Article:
A leading sports think tank, FIFA Ethics & Regulations Watch (FERW), has endorsed FIFA’s recent assessment of improvements to human and worker rights in the state of Qatar.

Responding to comments made on Wednesday, the 26th of January, by FIFA President Gianni Infantino to the parliamentary assembly of the Council of Europe (PACE), in Strasbourg, which recognised the significant improvements for migrant workers, FERW said that they mirrored their own assessment.

Alistair Thompson, the UK campaign manager, commented:

“Last year, we published a major new report on whether sport could be a driver of change and improvements to human and worker rights. In particular, we looked at the state of Qatar since the awarding of the World Cup tournament, which has received significant criticism in recent months. We were keen to get a clear picture of what the three million migrant workers were experiencing on a day-to-day basis.

“It would be fair to say that the report’s author and our research team were surprised and impressed at the considerable improvements that had been made since 2003 and which have accelerated in recent years with the dismantling of the Kafala immigration system, the introduction of a minimum wage and a slew of health and safety regulations.

The FERW report included the first independent survey of migrant workers in Qatar. It found improvements in pay, conditions, and general treatment of those employed in the emirate.

Quoting Nelson Mandela’s famous statement, that “sport has the power to change the world”, the report says that Qatar has brought forward a series of reforms that have produced tangible benefits for migrant workers, which were confirmed by a survey, carried out by a human rights group on the think tank’s behalf.

Asked, “Is the World Cup helping to improve human rights and labour conditions in Qatar?”, a staggering 95 per cent said “yes” and just one in 20 (5 per cent) said “no”. Other questions about the results of the reforms, which were overseen in part by the International Labour Organisation, found a majority saying their working environment and treatment had improved, while two small groups believed that conditions had enhanced for some (53%), or the laws needed further enforcement (16%) and 13% who said they had not felt any benefit from the improvements.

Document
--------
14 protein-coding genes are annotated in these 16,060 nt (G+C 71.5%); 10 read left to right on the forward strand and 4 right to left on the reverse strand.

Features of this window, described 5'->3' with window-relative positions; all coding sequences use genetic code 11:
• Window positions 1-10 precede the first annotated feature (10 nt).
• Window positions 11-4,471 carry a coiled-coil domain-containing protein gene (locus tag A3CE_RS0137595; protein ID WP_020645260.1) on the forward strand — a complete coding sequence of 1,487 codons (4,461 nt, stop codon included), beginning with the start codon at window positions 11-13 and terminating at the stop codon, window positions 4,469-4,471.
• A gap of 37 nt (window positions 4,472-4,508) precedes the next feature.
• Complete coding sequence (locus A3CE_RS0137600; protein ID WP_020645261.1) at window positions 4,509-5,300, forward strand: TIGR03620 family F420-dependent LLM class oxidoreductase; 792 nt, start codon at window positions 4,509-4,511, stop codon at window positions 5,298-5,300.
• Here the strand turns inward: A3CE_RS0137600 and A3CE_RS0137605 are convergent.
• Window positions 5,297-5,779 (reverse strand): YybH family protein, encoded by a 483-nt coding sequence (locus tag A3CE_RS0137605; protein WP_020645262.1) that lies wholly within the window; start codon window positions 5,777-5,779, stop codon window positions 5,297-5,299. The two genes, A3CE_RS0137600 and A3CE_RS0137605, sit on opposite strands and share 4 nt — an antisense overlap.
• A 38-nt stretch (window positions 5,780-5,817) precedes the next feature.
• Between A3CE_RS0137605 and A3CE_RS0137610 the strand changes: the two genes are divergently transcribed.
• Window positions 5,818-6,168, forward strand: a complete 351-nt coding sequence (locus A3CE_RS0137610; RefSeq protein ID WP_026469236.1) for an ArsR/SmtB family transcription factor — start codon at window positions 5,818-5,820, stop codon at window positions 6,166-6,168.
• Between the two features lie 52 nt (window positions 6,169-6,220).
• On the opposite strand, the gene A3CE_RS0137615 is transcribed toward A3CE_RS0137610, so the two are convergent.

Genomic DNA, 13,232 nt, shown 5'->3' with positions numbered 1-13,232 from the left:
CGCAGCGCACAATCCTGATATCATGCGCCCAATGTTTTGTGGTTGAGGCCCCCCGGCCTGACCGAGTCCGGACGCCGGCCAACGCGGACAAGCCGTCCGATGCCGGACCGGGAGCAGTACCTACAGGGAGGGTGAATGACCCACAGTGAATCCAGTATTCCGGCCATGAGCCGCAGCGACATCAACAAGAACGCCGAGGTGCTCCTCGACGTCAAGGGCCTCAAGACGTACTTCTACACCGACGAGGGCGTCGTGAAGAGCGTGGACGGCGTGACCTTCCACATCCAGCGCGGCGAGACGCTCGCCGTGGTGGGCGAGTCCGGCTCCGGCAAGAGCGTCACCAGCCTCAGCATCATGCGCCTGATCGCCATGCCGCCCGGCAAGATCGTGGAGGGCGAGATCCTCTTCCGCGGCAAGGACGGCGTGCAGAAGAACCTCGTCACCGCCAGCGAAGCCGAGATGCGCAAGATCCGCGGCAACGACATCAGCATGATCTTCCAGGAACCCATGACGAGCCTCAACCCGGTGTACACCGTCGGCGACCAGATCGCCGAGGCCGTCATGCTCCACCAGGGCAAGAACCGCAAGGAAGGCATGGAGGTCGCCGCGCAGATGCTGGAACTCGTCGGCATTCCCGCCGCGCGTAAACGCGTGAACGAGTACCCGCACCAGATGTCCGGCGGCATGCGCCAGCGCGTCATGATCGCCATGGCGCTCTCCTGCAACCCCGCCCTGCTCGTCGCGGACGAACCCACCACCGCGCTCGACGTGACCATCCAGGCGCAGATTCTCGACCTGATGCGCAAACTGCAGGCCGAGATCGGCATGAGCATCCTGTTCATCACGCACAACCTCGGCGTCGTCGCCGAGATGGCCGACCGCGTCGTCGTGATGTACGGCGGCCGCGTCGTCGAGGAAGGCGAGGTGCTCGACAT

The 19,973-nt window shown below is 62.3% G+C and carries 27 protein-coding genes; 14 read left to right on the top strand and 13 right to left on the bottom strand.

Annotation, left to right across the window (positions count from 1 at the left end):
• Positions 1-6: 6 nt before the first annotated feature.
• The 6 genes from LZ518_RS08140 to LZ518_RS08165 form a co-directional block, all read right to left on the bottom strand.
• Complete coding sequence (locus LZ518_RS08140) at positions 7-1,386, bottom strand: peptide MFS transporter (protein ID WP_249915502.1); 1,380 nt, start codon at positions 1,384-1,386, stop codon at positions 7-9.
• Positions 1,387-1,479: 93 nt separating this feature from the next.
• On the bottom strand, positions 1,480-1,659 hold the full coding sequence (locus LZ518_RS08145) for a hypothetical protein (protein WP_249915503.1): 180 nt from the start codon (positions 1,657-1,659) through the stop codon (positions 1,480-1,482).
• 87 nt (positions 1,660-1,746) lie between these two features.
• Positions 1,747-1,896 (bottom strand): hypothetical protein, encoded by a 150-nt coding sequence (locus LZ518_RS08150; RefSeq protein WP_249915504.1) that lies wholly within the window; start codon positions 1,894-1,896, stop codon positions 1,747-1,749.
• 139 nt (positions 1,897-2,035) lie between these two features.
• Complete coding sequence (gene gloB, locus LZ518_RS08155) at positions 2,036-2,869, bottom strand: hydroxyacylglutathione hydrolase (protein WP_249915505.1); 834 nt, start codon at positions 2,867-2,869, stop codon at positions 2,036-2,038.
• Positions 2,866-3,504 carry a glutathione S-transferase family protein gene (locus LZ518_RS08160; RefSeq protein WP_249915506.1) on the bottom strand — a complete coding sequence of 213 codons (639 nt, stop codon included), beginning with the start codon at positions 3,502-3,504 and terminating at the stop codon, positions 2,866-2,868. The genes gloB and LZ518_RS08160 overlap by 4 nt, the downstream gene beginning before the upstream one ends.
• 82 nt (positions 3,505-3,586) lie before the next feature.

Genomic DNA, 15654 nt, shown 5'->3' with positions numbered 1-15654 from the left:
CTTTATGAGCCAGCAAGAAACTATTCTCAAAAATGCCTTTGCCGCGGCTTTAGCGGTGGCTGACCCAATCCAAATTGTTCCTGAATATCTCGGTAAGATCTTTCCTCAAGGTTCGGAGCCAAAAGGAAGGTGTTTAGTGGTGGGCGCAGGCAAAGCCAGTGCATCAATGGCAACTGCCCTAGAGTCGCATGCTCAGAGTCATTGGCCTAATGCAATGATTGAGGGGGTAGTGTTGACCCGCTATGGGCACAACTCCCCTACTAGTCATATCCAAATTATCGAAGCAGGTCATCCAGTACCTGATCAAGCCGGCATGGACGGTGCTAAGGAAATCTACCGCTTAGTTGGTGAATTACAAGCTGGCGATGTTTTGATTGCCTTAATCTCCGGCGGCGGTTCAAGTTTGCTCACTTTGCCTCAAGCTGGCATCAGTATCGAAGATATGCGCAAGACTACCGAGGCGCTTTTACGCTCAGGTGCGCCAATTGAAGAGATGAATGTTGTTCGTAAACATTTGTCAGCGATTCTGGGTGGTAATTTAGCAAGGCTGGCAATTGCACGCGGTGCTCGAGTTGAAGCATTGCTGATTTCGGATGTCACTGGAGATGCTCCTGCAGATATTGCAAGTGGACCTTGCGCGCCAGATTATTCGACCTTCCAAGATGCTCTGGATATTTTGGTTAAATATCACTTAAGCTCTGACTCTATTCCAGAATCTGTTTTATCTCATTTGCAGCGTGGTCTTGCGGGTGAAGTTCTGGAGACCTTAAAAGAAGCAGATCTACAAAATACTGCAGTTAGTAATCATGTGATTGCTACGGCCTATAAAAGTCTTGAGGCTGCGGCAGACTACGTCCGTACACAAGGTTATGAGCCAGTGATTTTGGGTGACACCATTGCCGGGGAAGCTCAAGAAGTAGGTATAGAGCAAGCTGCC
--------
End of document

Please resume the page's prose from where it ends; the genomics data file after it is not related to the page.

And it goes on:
The survey went on to ask whether the workers thought the reforms had been fully implemented. A clear majority, six in 10 (59 per cent) said “yes”. This left four in 10 (41 per cent) believing the legislation had not been implemented “effectively” and more is needed to be done. This was confirmed by a second question showing nearly half of those polled believed their treatment had improved, just over 30 per cent saying it stayed the same and a small minority believing it had gotten worse.

The report contrasts the scale of the changes in Qatar with China, which will host the Winter Olympics next year. Far from improvements, the report’s author concludes that China has gone backwards in terms of human rights, with a security crackdown in Hong Kong, forced imprisonment and abuse of the Uighur community, and the treatment of Tibet and making threats towards Taiwan.

It concludes by calling for an overhaul of how international mega sporting and cultural events are awarded, recommending that improving human and worker rights must be hardwired into all future bids, with sanctions up to and including having the event removed for those who fail to comply.

Mr Thompson continued:

“The contrasting experience of Qatar and China exposes the dilemma for the governing bodies of the world’s mega sporting and cultural events – do they chase the money or use them to support improvements in human and worker rights. Sadly, as we see all too often, the answer is to chase the money…

“This is why we need an urgent review of the core principles of how games and events are awarded. This must put the lives of a country’s citizens and workers at the centre. If this does not happen, then the improvement that we see in the Middle Eastern state of Qatar will be an isolated success story among many other missed opportunities.”


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